Benzodiazepine Discontinuation: Two Meta-Analyses

Jan 23, 2013

Parr, et al. (2008) and Voshaar, et al. (2006) conducted meta-analyses of treatment approaches to assist benzodiazepine (BZD) discontinuation. Both reviews included the results of 22 studies; Parr examined a total of 32 studies while Vooshaar examined a total of 29 studies, so there is considerable overlap in their data.

Compared to routine care, a brief intervention such as a letter from the primary care provider or a large group lecture giving simple advice on discontinuing BZD use was significantly more effective in reducing and ending BZD, with 15–20% of subjects discontinuing BZD use without further assistance. Supervised systematic dose reduction alone and in conjunction with psychological interventions such as relaxation training, psycho-education for BZD withdrawal, and therapeutic strategies to address insomnia was also significantly more effective than routine care, with evidence that the psychological interventions provide a small but significant additional benefit over gradual dose reduction alone. About 50% of the subjects in the taper treatment and 85% of the subjects in the combined treatment succeeded in discontinuing hypnotic use.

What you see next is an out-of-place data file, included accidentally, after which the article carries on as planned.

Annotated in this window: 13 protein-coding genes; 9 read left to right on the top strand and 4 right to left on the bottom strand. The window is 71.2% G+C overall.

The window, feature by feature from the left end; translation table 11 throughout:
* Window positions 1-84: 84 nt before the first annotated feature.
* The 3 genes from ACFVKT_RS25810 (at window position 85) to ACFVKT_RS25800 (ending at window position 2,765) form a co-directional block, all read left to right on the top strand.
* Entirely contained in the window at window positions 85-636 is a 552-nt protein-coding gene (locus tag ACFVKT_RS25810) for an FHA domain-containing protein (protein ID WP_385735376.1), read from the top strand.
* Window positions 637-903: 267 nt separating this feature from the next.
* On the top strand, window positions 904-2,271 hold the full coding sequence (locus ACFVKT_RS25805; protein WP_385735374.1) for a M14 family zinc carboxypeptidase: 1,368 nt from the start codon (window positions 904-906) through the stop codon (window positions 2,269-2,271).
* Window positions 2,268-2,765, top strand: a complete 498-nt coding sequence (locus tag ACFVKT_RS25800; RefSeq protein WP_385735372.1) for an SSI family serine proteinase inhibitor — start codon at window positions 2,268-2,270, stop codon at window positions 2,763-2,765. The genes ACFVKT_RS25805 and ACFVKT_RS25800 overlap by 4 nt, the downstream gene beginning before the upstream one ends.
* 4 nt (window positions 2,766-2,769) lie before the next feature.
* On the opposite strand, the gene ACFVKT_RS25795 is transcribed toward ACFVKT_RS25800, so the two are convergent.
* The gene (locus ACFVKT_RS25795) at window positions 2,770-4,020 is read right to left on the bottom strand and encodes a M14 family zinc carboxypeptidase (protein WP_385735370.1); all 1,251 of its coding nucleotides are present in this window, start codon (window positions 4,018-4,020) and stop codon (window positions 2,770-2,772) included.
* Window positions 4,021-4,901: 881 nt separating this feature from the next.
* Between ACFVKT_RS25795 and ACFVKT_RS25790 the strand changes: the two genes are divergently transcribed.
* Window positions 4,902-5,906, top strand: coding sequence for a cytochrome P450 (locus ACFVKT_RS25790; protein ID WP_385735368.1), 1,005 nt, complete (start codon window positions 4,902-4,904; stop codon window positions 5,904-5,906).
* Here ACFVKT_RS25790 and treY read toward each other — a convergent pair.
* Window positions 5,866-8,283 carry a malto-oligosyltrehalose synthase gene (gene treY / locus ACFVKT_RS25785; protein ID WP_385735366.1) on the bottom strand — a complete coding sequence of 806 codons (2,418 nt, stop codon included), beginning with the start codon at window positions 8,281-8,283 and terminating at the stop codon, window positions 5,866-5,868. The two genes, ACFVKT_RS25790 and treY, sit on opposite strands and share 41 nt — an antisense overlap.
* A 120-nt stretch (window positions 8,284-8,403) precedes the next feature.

Based on these results Voshaar, et al (2006) propose a stepped care approach to BZD discontinuation, beginning with minimal and brief interventions and followed by systematic gradual dose reduction strategies with psycho-educational interventions.

Parr, J. M., Kavanagh, D. J., Cahill, L., Mitchell, G., & Young, R. M. (2008). Effectiveness of current treatment approaches for benzodiazepine discontinuation: a meta‐analysis. Addiction104, 13-24.

Voshaar, R. C. O., Couvée, J. E., Van Balkom, A. J., Mulder, P. G., & Zitman, F. G. (2006). Strategies for discontinuing long-term benzodiazepine use Meta-analysis. The British Journal of Psychiatry189, 213-220.

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